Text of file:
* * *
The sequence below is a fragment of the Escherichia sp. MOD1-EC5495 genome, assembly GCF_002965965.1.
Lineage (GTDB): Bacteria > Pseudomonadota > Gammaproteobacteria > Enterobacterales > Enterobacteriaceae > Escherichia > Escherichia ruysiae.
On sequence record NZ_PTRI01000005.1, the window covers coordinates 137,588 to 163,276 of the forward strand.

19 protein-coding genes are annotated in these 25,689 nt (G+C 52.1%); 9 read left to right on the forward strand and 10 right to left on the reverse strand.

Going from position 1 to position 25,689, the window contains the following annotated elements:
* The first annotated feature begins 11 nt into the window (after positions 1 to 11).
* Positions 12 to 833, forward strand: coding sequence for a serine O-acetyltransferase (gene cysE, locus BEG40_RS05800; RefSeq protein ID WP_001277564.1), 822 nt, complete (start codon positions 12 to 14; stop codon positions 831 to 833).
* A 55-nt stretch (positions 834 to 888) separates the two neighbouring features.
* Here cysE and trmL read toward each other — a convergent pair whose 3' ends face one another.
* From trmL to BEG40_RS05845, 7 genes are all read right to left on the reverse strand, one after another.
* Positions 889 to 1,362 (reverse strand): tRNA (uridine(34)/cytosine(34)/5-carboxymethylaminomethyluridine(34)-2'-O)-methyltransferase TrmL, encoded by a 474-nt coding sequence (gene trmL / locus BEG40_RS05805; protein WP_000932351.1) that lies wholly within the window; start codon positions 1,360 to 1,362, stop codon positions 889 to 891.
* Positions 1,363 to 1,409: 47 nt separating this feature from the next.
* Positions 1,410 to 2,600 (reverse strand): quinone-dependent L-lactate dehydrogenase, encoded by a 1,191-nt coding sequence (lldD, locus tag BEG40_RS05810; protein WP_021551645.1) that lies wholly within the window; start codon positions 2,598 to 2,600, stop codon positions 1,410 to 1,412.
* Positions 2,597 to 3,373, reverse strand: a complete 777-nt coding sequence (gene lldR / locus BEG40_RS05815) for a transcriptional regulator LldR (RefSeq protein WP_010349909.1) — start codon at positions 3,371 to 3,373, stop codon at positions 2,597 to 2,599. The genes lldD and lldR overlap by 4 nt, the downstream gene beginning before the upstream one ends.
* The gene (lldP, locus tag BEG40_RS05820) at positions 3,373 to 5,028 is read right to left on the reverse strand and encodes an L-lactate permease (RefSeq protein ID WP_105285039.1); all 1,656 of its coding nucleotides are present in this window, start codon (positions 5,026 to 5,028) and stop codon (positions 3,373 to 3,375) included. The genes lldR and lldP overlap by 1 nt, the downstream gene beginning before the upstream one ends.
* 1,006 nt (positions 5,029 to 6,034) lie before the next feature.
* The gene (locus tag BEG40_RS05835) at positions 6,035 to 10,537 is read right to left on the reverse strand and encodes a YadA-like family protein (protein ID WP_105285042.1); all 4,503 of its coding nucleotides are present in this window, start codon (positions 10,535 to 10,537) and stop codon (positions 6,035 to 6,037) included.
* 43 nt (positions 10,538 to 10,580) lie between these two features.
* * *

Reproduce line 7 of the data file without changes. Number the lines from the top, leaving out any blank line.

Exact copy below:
* Positions 12 to 833, forward strand: coding sequence for a serine O-acetyltransferase (gene cysE, locus BEG40_RS05800; RefSeq protein ID WP_001277564.1), 822 nt, complete (start codon positions 12 to 14; stop codon positions 831 to 833).